STI-571 is likely to be the first of a new class of anti-cancer drugs to receive FDA approval. These drugs block enzymes called tyrosine kinases, which are critical links in the message chain to the cell’s control center, the nucleus. Inhibiting these enzymes can block the runaway cell growth that characterizes cancer. Because these inhibitors are small, they often can be given orally; because they are so specific, their side effects are often minimal.

STI-571 also has been shown to inhibit other tyrosine kinases. These include the c-kit tyrosine kinase, which is mutated in some cases of a rare cancer, gastrointestinal stromal tumor. Dr. Jordan Berlin, assistant professor of Medicine, is an investigator in a national study of STI-571 in patients with this tumor. Studies of STI-571 have also begun in patients with lung, prostate and brain cancer.

Other tyrosine kinase inhibitors are being developed and tested, including one called Iressa, which blocks an overactive signal of the epidermal growth factor, implicated in several types of cancer. Vanderbilt-Ingram is a national leader in the study of this drug in patients with lung cancer.

“This is one of many anti-cancer agents being studied that are based on molecular biology and genetics,” Berlin said. “It is more rationally designed than older, standard chemotherapy, and it has shown some effects. It proves we are probably starting to bark up some very interesting trees.”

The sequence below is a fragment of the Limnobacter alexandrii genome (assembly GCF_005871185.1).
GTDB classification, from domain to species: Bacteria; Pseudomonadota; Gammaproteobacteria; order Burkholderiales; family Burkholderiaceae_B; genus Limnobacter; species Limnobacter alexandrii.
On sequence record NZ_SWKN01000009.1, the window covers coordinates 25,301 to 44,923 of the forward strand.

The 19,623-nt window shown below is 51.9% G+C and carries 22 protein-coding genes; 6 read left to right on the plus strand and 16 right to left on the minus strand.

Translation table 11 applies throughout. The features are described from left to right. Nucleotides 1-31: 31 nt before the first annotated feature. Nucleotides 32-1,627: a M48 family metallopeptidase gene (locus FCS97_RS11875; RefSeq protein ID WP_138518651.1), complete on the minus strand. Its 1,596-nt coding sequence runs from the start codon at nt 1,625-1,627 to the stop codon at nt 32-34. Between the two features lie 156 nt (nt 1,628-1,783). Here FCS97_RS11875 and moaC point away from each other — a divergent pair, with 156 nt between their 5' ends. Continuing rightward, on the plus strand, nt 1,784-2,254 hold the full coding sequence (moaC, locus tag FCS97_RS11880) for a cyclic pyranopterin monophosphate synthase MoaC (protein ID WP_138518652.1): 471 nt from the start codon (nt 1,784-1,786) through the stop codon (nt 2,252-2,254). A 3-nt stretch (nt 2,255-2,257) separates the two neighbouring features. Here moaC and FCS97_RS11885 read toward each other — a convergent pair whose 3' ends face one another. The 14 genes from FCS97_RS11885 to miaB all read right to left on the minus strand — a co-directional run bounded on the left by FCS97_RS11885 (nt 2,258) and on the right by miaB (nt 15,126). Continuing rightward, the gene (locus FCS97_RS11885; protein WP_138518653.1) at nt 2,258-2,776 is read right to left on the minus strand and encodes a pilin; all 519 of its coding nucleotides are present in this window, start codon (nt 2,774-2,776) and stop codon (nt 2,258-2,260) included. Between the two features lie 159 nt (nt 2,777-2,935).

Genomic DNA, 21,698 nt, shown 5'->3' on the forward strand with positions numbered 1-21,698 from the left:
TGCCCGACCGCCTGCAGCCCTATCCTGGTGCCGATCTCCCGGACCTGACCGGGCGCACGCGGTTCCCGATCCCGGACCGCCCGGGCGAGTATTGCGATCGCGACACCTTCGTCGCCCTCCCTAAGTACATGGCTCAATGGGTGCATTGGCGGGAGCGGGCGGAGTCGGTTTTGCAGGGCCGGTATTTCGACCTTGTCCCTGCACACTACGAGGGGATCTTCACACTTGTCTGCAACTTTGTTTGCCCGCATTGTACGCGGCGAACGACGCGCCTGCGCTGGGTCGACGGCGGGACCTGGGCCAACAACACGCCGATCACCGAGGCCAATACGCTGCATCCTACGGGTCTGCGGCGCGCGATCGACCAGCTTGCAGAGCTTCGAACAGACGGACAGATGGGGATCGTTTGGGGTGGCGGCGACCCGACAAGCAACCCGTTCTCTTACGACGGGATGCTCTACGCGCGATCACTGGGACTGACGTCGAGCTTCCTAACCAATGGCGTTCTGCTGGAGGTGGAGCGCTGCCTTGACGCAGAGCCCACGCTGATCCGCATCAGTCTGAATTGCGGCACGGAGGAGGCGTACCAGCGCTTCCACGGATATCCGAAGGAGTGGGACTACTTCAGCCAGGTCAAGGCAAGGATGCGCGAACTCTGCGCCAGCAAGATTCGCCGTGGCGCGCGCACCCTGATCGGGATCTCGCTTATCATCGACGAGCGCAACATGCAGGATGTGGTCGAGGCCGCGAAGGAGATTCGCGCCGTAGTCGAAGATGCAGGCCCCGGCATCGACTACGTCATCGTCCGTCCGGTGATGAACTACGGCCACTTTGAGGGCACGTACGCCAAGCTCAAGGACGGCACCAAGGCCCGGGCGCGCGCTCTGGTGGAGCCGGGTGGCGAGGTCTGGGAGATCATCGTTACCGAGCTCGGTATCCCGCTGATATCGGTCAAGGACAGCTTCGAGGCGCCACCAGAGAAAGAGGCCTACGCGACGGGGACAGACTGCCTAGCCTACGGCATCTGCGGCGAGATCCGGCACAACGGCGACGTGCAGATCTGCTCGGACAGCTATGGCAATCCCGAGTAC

In CML, Greer said he doubts STI-571 will completely replace transplantation but that it will “probably” replace interferon.

Greer is also skeptical that the pill will totally eliminate the Philadelphia chromosome abnormality as detected by the most sensitive tests available. Therefore, it may be unlikely to “cure” patients by itself and may instead become a therapy taken on a chronic basis to keep the leukemia in check or combined with other therapies.

“It opens up all kinds of opportunities to explore,” Greer said. “Maybe we can do better by adding it to interferon or use it to push a patient into a phase of disease where a less risky autologous transplant will be effective.” (In an autologous transplant, a patient’s own bone marrow is removed and transplanted after high-dose treatment to wipe out the leukemia.)

Greer echoed Berlin about the broader implications of the drug’s rapid development and approval. “It’s the tip of the iceberg,” Greer said. “The speed of moving exciting discoveries from the bench to the bedside is becoming faster and faster.”

FDA approval of STI-571 is widely anticipated within the next several months, possibly as soon as late spring or early summer. Once it is approved and commercially available, the studies will end and therapy will be available to patients through prescription from their treating physician.

Because there is a waiting list for these studies, all inquiries from referring physicians and potential participants should be directed to the Vanderbilt-Ingram Cancer Center’s Cancer Information Program. The number is 1-800-811-8480.